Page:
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Have agri-environmental policies in OECD countries succeeded in meeting their objectives? What is the role for governments to encourage farmers to deliver environmental public goods? This report features papers and country case studies presented at a 2011 OECD workshop.
The latest OECD Environmental Outlook is equally alarmist about “the consequences of inaction”, to quote the book’s subtitle. Terrestrial biodiversity is projected to decrease by a further 10% by 2050.
This report takes stock of the latest developments in the overall economic and social conditions in EECCA countries, market signals and environmental governance arrangements that may facilitate the shift towards green growth, and discusses possible barriers and measures to overcome them.
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Given the current low interest rate environment and weak economic growth prospects in many OECD countries, institutional investors are increasingly looking for real asset classes which can deliver steady, preferably inflation-linked, income streams with low correlations to the returns of other investments. Clean energy projects may combine these sought-after characteristics.
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This definitional, stocktaking paper aims to provide a comprehensive review of the concepts and definitions related to „green‟ investments that are currently used in the market place.
OECD countries have agreed new rules to strengthen current environmental and social due diligence processes when providing export credits and to create financially prudent incentives to support business projects with low CO2 emissions. The second agreement also aims to encourage support for advanced climate-friendly technologies such as carbon capture and storage.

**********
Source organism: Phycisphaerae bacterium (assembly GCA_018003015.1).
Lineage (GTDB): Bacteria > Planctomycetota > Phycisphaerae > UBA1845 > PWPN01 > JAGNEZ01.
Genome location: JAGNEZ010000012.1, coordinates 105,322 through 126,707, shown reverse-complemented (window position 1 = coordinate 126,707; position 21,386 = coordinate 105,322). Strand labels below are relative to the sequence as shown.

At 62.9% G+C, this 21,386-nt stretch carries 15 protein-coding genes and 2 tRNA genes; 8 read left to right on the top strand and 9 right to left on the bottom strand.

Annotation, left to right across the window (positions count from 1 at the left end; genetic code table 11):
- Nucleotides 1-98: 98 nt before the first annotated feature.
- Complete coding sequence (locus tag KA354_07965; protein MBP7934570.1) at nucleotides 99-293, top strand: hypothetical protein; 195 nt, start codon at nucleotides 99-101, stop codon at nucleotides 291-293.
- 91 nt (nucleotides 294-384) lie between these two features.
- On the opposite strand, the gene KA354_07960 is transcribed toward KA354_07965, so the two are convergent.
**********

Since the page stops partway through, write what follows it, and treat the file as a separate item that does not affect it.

Today, management of water resources is one of the major challenges confronting Israel. Accelerated population growth - along with economic growth - has placed additional pressure on Israel's limited water resources but the country is at the forefront of green innovations for water management.&l
Slovenia's rich and diverse environment is under pressure from the country’s expanding economy. OECD’s first Environmental Performance Review of Slovenia says that greening growth, including though green tax reform, better use of public and private finance, could help Slovenia.
When OECD governments asked the Organisation to develop tools to support policy analysis and monitor the progress of green growth strategies, it was clear that by its very nature green growth is not easily captured by a single indicator, and a set of measures would be needed as markers on a path to greening growth and seizing new economic opportunities.
The first in a series of articles on the OECD’s contribution to the RIO+20 UN
Germany is successfully limiting the amount of carbon, energy and resources required to grow its economy. Though the public is generally satisfied with the level of environmental quality, the OECD’s Environmental Performance Review of Germany warns that ch